New Zealand’s top science and technology honour, the 2010 Rutherford Medal, has been awarded to internationally renowned molecular biologist Professor Warren Tate FRSNZ from the University of Otago.
The Minister of Research, Science and Technology, Hon Dr Wayne Mapp, presented the Royal Society of New Zealand medal to Professor Tate at this year’s Research Honours celebration event in Christchurch on Wednesday night.
As the Rutherford medal winner, Professor Tate also receives $100,000 in award money from the Government.
The President of the Royal Society of New Zealand, Dr Garth Carnaby, says Professor Tate has had a ‘stellar career ‘which continues to flourish, with groundbreaking discoveries in understanding fundamental elements of cell biology.
“His work has made a huge contribution to health research with potential applications for preventing and treating HIV-1 and neurological diseases such as Alzheimer’s.
“Professor Tate’s research has revolutionised our understanding of how proteins are synthesised in living cells. This has had important implications for research looking at how proteins contribute to memory formation and neurological disease.”
“Professor Tate’s exceptional contributions extend well beyond the laboratory, with his teaching having inspired countless budding researchers. Many of his former students now have outstanding research careers both in New Zealand and internationally.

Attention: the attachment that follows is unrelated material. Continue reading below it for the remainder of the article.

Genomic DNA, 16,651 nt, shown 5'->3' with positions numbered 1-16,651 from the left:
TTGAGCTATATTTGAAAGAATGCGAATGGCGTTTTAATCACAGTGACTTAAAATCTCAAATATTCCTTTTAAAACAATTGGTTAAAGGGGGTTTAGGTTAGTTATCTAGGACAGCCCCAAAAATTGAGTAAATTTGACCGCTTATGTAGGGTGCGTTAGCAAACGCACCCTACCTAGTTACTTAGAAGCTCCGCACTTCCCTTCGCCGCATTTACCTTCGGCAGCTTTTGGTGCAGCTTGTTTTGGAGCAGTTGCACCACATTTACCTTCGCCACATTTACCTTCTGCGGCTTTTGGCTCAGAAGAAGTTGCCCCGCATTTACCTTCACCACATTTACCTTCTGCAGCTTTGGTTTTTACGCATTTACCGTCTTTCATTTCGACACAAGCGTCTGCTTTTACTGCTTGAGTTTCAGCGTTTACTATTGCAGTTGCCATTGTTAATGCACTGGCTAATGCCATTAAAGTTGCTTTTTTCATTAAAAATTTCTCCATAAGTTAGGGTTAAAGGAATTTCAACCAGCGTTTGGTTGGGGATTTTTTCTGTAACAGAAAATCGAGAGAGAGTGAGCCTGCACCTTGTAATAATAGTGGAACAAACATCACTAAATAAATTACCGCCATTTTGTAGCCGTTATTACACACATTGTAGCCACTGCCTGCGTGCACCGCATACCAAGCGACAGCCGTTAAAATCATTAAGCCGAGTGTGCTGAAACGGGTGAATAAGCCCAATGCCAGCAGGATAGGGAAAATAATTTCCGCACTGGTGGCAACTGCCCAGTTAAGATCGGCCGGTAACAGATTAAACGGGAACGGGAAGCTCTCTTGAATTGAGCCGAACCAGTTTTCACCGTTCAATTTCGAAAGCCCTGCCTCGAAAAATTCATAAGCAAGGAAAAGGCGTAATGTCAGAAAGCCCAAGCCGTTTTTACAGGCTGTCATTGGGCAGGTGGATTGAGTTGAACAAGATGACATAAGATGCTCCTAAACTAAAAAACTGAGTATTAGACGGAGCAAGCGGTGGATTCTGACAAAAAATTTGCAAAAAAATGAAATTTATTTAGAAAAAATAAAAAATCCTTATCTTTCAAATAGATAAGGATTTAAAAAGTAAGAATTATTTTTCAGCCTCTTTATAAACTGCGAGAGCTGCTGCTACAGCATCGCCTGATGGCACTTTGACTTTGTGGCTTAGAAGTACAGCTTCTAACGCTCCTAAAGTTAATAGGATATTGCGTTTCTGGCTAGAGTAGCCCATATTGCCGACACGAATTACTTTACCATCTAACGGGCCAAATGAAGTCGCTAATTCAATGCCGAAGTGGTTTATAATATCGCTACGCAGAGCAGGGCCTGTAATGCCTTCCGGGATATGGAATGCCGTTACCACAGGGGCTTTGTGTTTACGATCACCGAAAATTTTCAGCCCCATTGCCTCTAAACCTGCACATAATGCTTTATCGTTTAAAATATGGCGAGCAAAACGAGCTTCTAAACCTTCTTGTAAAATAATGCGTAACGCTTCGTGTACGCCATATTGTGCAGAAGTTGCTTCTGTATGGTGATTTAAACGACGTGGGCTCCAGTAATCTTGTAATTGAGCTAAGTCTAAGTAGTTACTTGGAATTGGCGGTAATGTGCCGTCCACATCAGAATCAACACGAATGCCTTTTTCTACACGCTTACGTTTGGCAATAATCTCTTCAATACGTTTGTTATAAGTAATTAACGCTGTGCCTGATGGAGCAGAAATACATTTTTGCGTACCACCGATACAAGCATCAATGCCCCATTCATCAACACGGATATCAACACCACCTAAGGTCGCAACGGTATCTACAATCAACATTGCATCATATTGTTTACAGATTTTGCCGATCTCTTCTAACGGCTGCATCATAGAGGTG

“He has also devoted considerable energy to science policy and funding, playing a prominent role nationally and internationally.”
Early in his research career Professor Tate discovered by chance a new mechanism for gene regulation, leading to a study of the mechanism in HIV-1 as a potential drug target.
In addition to his fundamental molecular biology research, he has been involved in a completely different research area, molecular neurobiology, looking at the molecular mechanisms of neurological diseases.
An interest in the molecular basis of memory has progressed to the development of brain protein fragment that can restore memory, and has potential as a therapeutic agent for Alzheimer's disease.
In very recent studies Professor Tate and his students have begun to investigate the molecular biology underlying chronic fatigue syndrome.
Professor Tate is a Fellow of the Royal Society of New Zealand and of the New Zealand Institute of Chemistry. He has been a Fellow of the Alexander von Humboldt Foundation of Germany, and an International Research Scholar of the Howard Hughes Medical Institute of the United States.
The Rutherford Medal was instituted in 1991 as the premier New Zealand science and technology award at the request of the New Zealand Government. The award is made by the Council of the Royal Society of New Zealand. The last ten recipients have been Professor Peter Hunter (2009), Professor David Parry (2008), Professor Richard Faull (2007), Professor Ted Baker (2006), Professor Sir Paul Callaghan (2005), Professor David Penny (2004), Professor George Petersen (2003), Professor Jeffrey Tallon (2002), Professor Sir Peter Gluckman (2001) and Professor Alan MacDiarmid (2000).